Low High-Sensitivity Troponin I Cutoff May Allow Discharge From ED for Many
Nearly half of patients had levels below 5 ng/L at presentation, and the rate of MI or cardiac death at 30 days was very low in this group.
ANAHEIM, CA—Patients with chest pain who present with a high-sensitivity cardiac troponin I level below 5 ng/L are good candidates for discharge from the emergency department, forgoing the need for resource-intensive admission and serial testing, a new systematic review suggests.
In pooled data from 19 cohort studies, that threshold had a negative predictive value of 99.5% for the primary composite outcome of MI or cardiac death at 30 days, Andrew Chapman, MD (University of Edinburgh, Scotland), reported at the American Heart Association 2017 Scientific Sessions. The findings were published simultaneously online in the Journal of the American Medical Association.
“The ability to use all of the data from all of the previous studies of high-sensitivity cardiac troponin I allowed us to really answer the question of what is the optimal threshold,” Chapman told TCTMD. “This analysis using studies with different prevalence of MI across different healthcare settings where there are quite significant differences in patient risk really gives us a considerable amount of confidence that this approach is safe, and it’s likely to give the guideline committees the evidence they require to consider recommending these strategies for clinical practice.”
He noted that there is now more evidence supporting risk stratification using a high-sensitivity troponin I cutoff of 5 ng/L—with discharge of patients with levels below that if no alternative causes of chest pain are found—than there was for using the 99th percentile as a threshold to diagnose MI when that concept was first introduced into guidelines.
Still, he added, there is a need for randomized data to confirm that implementation of such an approach is safe in everyday practice, because data have thus far come only from observational studies. To that end, Chapman’s research group is conducting the HiSTORIC trial in roughly 30,000 patients across Scotland, which should yield results next year. The trial will also allow for a formal cost-effectiveness analysis.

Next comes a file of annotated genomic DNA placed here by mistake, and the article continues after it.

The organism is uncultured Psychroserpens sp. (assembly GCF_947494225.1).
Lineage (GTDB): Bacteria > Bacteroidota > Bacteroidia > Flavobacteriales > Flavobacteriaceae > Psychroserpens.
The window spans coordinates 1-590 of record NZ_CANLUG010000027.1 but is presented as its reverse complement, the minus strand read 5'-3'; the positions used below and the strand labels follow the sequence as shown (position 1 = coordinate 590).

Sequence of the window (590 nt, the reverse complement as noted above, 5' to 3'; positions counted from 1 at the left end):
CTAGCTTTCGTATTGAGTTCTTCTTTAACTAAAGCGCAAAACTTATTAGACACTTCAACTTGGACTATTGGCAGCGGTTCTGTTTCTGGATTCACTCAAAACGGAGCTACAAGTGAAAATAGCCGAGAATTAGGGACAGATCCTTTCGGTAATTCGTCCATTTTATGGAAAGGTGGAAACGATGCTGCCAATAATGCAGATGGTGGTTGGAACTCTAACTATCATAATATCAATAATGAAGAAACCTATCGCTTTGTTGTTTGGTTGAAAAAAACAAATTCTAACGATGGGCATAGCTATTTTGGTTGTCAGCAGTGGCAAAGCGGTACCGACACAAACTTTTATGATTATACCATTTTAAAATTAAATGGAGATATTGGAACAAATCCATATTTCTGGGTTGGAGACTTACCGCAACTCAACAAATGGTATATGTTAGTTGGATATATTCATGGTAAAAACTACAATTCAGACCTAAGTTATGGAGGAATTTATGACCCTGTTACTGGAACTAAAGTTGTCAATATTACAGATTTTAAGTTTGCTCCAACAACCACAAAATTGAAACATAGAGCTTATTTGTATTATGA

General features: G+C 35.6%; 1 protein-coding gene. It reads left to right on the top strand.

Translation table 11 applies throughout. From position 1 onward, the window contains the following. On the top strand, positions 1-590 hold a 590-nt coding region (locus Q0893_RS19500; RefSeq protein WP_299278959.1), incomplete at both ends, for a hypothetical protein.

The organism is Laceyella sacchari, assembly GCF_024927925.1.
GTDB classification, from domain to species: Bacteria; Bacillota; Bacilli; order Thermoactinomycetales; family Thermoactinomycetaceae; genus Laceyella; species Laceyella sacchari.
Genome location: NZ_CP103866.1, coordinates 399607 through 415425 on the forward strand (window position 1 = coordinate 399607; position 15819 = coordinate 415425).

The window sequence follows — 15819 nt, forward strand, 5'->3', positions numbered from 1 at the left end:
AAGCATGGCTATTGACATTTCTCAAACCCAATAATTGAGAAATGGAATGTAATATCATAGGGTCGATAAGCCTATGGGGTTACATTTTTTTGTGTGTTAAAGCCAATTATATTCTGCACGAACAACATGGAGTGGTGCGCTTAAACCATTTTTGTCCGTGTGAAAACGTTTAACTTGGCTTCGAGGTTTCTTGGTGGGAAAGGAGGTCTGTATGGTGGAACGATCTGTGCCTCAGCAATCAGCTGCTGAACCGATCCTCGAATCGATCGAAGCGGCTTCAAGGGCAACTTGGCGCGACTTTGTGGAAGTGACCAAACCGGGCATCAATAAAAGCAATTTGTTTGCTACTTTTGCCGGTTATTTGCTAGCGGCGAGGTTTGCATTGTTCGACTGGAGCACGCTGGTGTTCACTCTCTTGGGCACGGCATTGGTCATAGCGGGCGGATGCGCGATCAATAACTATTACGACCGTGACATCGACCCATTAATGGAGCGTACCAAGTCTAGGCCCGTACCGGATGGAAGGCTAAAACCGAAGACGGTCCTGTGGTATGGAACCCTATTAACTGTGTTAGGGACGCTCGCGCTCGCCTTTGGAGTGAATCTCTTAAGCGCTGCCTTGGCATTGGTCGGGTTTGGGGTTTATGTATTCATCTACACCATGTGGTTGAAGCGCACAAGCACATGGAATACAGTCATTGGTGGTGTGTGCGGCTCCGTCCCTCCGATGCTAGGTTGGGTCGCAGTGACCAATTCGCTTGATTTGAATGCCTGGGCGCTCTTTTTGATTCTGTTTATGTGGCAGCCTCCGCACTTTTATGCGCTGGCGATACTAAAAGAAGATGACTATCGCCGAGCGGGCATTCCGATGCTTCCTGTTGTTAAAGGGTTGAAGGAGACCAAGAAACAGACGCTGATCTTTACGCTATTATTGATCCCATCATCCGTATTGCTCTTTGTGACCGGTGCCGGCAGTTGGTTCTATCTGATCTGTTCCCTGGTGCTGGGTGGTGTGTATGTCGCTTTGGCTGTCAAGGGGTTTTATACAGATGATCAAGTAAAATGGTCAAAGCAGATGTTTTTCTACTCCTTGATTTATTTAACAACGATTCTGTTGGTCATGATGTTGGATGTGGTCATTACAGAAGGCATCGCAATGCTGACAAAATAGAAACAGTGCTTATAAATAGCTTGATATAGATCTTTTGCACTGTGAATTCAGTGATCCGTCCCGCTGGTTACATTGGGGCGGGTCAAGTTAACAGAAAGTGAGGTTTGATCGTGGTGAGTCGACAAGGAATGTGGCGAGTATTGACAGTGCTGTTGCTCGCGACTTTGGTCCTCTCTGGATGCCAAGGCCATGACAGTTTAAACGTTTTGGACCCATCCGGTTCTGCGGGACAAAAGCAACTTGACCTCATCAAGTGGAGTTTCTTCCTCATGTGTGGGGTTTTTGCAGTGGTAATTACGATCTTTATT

“We are as confident as we can be that based on the data available these strategies are safe, certainly a magnitude safer than using the 99th percentile to rule out patients at presentation to hospital, and we feel that there is a real potential to improve the efficiency and the cost-effectiveness of our practice without compromising patient safety,” Chapman said.
Homing In On the Right Threshold
Although prior studies have shown that patients with suspected ACS have a very low risk of adverse outcomes if they have a high-sensitivity troponin I level below 5 ng/L, the optimal threshold has remained uncertain.
In an attempt to bring the field to a consensus, Chapman and colleagues identified 19 relevant cohort studies involving risk stratification by high-sensitivity troponin I levels; they obtained patient-level data from 17 of them and aggregate data from the other two. The analysis included 22,457 patients in total, after exclusion of patients who presented with STEMI or cardiac arrest.
Nearly half of the patients (49%) had a troponin level below 5 ng/L at presentation, and in this group, there were very few primary outcome events: 59 index MIs, one MI at 30 days, and no cardiac deaths at 30 days.
The negative predictive value of using troponin I levels of less than 5 ng/L was high overall (99.5%), but lower values were seen in patients with myocardial ischemia on ECG (98.2%), those who presented within 2 hours of symptom onset (99.0%), those older than 65 (99.1%), and those with a history of ischemic heart disease (98.8%).